The present invention is an improvement over prior-art methods for simulating pressures and saturations of oil, gas and water in an oil reservoir. Typically the oil reservoir will have one or more of a production and/or injection well. In a typical prior-art method, the reservoir is divided into a large array of grid blocks, with permeability and porosity defined for each block. An approximating set of linear algebraic equations is generated to represent the partial differential equations governing flow in the reservoir. These are generally referred to as finite difference equations, with one equation for each block. Usually the finite difference approximations are derived from the partial differential equations using Taylor Series, which assumes that the pressures can be represented by polynomials.

The set of linear equations is then solved by a simultaneous solution method. Many algorithms (solvers) are available, but in this application iterative methods are generally used because they are most efficient for large systems of equations. The finite difference equations corresponding to each partial differential equation are generally solved simultaneously. However, multigrid methods solve successively for varying grid sizes to eventually find the solution of the finest grid.

The present invention involves improved methods for the simulation of reservoirs that are discussed in detail in Sections I, II, and III.

Weber Method

The method in Section I, also called the Weber method, involves a new method for formulating finite differential equations. It is also disclosed in Reference 2 of the Section II citations. The Weber finite difference equations more accurately represent actual pressures and are better able to account for the growing complexity of well geometries.

Finite difference approximations to partial derivatives are generally based on Taylor series, which are polynomial expressions for the unknown variable as a function of the grid locations. In many problems, approximate analytical solutions are known that incorporate the physics of the process. It is proposed that such expressions be used to derive finite difference equations. Increased accuracy is anticipated, particularly when the solutions are highly non-linear, singular, or discontinuous.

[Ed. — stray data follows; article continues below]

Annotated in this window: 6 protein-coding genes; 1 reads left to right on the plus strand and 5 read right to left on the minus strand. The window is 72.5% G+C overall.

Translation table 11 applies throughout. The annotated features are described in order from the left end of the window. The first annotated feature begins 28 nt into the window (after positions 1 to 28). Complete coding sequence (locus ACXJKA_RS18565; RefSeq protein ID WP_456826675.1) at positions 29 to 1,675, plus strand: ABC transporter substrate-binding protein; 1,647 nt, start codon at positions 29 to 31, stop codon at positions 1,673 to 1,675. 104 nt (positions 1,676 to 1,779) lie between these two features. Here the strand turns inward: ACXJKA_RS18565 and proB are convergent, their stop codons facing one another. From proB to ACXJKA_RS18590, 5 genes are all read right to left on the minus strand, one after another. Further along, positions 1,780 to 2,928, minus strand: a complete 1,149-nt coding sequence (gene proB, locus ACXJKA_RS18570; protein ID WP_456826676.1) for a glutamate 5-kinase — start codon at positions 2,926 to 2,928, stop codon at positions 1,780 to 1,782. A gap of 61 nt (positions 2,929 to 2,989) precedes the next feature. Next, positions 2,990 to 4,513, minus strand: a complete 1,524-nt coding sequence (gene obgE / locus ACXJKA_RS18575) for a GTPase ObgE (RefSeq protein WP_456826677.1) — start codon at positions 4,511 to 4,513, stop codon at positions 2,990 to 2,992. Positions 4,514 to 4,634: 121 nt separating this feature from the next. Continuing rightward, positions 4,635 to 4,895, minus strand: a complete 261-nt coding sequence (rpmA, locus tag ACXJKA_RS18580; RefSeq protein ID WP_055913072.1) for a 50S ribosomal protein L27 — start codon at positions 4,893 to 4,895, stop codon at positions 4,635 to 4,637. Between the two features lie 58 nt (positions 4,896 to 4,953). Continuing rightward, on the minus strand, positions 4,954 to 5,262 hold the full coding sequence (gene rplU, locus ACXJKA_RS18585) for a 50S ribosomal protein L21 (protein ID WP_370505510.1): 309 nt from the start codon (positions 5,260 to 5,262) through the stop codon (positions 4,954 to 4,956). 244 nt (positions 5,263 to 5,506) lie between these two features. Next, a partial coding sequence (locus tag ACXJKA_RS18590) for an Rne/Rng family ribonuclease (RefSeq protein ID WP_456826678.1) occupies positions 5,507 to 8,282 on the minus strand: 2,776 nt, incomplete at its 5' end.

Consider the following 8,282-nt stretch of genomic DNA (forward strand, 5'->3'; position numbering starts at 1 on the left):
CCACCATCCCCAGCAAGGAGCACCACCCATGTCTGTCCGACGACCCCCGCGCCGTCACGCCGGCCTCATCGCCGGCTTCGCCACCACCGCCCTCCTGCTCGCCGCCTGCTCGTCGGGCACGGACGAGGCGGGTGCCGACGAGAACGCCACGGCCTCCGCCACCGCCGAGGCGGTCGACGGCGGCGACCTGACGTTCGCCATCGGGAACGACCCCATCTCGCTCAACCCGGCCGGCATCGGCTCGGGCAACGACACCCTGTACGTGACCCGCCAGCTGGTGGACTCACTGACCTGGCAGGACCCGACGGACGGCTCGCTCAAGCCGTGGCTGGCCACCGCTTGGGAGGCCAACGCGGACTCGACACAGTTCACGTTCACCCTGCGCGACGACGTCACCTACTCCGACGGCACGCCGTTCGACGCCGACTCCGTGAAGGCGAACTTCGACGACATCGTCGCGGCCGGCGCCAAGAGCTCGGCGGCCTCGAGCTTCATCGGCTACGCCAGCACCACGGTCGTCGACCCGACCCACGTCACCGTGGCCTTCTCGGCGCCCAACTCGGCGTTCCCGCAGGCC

Reservoir simulation is such a problem. Flow in petroleum reservoirs results from injection and productions from wells, which are relatively small sources and sinks. Near singularities in the pressure around the wells result. The immiscibility of the fluids causes an oil bank to form in front of displacing water, and near discontinuities in the saturations occur. The invention involves the use of finite difference equations for reservoir pressures based on two new functional forms: ln(r) and 1/r, where r is the distance to the well. The ln(r) form is based on pressures from line sources, and thus is effective at representing straight line wells. The 1/r form is based on pressures from point sources. The sum of many points represent more complex wells. Both are found to greatly increase the accuracy of the simulated reservoir pressures relative to solutions based on the polynomial approach. The new system of approximating linear equations is based on these upon finite difference equations that include ln(r) or 1/r, where r is the distance from a well bore.